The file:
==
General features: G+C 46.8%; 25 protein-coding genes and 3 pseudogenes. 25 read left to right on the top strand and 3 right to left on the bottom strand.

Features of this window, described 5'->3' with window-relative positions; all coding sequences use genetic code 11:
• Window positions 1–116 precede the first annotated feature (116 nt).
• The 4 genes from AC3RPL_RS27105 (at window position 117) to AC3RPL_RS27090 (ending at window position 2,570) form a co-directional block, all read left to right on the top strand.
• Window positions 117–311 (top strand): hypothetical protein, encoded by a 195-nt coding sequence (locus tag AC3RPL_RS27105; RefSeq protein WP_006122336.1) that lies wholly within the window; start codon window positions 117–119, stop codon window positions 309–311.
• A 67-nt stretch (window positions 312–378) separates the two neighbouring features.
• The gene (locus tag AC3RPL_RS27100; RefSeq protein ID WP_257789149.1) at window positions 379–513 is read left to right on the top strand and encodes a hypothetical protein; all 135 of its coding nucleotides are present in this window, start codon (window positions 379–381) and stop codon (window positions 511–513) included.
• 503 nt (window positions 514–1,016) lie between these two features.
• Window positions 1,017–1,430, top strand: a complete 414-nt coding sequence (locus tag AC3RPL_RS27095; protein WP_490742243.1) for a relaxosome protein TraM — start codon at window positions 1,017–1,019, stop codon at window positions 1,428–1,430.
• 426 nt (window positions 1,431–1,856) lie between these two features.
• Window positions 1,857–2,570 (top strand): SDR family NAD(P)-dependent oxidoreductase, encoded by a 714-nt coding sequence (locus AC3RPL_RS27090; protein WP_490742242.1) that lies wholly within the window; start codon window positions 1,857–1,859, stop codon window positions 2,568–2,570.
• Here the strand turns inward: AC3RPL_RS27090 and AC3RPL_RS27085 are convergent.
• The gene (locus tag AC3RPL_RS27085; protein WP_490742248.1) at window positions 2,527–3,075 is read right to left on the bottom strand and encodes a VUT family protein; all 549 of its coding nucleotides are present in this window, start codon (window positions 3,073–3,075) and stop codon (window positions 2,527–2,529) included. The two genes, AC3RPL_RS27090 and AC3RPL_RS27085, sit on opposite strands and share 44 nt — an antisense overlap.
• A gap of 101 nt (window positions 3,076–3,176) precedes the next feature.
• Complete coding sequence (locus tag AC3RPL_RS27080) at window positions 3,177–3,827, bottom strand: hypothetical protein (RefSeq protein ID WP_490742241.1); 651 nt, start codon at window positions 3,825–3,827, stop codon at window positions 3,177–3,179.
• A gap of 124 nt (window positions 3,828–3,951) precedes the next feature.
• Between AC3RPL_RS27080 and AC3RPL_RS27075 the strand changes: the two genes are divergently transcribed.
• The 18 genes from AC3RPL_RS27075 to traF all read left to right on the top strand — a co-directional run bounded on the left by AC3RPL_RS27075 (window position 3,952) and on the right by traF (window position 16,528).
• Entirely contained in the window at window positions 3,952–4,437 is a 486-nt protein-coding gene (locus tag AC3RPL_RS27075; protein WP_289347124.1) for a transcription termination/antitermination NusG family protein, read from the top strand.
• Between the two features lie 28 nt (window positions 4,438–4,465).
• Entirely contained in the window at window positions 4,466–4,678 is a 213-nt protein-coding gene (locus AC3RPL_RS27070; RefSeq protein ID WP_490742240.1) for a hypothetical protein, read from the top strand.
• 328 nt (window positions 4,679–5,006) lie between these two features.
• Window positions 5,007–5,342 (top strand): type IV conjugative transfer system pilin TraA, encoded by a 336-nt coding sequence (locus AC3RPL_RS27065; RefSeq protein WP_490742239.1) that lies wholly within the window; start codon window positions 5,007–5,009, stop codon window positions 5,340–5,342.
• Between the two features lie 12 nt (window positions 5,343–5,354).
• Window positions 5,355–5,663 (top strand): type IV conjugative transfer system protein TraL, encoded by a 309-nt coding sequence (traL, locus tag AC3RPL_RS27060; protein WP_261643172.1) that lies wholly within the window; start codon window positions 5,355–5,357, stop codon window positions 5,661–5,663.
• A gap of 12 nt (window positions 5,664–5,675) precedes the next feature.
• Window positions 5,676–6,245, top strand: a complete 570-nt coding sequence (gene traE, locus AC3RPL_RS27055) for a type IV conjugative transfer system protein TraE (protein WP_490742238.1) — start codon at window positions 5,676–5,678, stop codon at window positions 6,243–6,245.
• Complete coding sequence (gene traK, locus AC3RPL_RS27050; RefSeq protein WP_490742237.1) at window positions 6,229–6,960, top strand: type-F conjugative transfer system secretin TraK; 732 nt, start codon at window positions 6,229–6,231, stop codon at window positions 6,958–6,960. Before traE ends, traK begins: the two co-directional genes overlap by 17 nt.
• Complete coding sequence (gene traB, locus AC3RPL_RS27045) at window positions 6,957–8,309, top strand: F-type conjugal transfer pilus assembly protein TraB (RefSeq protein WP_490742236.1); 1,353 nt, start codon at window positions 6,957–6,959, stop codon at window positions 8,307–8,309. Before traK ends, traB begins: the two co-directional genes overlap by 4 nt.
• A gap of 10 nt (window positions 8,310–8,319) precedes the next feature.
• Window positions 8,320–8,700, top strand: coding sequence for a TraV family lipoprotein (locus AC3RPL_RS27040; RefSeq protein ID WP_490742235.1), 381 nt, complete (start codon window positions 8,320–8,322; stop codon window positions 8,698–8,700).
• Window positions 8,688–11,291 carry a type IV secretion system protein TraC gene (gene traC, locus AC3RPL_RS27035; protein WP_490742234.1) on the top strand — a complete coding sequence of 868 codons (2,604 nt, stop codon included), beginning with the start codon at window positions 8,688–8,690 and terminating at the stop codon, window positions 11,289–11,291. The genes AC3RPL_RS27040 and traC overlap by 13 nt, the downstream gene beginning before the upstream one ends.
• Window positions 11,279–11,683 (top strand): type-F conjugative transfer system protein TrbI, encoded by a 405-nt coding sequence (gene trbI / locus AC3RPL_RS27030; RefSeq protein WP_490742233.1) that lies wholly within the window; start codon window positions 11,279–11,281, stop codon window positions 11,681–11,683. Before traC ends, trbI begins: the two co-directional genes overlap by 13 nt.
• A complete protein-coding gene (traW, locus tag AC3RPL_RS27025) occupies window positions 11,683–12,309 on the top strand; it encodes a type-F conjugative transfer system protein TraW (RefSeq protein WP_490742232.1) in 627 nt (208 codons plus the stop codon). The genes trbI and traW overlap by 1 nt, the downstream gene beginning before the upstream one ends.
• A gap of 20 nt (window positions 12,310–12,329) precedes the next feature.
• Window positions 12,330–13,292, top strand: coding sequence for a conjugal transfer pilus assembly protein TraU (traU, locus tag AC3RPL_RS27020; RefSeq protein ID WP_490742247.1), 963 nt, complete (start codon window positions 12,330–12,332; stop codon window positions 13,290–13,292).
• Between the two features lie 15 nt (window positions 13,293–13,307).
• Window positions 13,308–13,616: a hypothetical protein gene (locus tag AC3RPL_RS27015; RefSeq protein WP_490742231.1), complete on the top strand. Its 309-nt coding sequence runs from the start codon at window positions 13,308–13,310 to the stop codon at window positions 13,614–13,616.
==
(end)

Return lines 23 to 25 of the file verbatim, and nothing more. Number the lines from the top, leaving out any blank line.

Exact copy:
• Window positions 5,007–5,342 (top strand): type IV conjugative transfer system pilin TraA, encoded by a 336-nt coding sequence (locus AC3RPL_RS27065; RefSeq protein WP_490742239.1) that lies wholly within the window; start codon window positions 5,007–5,009, stop codon window positions 5,340–5,342.
• Between the two features lie 12 nt (window positions 5,343–5,354).
• Window positions 5,355–5,663 (top strand): type IV conjugative transfer system protein TraL, encoded by a 309-nt coding sequence (traL, locus tag AC3RPL_RS27060; protein WP_261643172.1) that lies wholly within the window; start codon window positions 5,355–5,357, stop codon window positions 5,661–5,663.